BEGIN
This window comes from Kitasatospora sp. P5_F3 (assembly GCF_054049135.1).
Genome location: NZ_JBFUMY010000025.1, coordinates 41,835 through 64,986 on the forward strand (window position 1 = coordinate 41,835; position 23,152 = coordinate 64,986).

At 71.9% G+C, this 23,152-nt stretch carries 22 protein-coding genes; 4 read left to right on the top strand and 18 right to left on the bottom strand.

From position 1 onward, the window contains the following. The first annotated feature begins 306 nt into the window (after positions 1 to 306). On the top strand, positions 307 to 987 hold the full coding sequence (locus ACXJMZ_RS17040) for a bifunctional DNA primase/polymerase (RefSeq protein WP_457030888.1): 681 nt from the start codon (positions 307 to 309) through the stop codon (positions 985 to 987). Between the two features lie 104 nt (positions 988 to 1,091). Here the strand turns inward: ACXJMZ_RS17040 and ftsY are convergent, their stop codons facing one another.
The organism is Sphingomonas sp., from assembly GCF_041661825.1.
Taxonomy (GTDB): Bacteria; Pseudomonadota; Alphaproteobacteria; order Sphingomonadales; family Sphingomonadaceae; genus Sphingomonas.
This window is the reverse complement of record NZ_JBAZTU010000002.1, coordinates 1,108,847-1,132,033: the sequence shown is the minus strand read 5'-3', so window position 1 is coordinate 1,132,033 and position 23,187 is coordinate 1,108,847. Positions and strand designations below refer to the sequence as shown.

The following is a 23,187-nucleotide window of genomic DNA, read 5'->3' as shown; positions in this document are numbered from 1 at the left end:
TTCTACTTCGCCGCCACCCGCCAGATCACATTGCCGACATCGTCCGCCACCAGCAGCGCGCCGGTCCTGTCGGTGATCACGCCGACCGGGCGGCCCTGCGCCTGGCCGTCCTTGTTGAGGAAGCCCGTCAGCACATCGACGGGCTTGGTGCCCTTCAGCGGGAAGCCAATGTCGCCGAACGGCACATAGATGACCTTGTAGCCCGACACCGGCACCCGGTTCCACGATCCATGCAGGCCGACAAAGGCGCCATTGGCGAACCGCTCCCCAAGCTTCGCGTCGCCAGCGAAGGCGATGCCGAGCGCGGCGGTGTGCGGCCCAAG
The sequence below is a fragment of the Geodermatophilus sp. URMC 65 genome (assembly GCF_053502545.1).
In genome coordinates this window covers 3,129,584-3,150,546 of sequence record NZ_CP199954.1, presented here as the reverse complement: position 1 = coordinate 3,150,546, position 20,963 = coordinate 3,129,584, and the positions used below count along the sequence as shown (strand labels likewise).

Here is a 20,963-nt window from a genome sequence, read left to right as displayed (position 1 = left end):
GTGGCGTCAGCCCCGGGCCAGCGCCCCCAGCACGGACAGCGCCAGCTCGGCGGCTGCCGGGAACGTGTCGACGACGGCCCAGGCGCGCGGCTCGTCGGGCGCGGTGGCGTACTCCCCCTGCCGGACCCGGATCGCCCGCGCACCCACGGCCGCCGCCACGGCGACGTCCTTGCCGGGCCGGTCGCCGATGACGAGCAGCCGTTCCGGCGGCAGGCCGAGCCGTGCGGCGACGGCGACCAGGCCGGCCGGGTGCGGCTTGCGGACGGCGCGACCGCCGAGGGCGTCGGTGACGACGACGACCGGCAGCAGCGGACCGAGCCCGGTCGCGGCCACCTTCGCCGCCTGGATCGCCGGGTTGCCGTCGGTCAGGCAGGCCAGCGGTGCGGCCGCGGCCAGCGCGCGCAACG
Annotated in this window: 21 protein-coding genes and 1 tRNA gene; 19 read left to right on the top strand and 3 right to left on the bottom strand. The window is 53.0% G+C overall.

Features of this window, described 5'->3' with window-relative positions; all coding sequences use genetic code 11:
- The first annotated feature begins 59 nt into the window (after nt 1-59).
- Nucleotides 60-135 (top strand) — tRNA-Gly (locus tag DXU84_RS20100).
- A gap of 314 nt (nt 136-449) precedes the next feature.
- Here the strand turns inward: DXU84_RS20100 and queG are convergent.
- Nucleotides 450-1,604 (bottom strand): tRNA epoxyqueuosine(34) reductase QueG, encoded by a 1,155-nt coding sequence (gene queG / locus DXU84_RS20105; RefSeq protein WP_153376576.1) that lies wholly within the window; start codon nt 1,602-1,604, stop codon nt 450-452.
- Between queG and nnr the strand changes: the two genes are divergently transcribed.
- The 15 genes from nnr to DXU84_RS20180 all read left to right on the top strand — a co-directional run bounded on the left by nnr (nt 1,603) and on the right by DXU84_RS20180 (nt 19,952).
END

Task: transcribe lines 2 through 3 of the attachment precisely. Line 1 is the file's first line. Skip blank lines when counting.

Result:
Genome location: NZ_JBFUMY010000025.1, coordinates 41,835 through 64,986 on the forward strand (window position 1 = coordinate 41,835; position 23,152 = coordinate 64,986).

At 71.9% G+C, this 23,152-nt stretch carries 22 protein-coding genes; 4 read left to right on the top strand and 18 right to left on the bottom strand.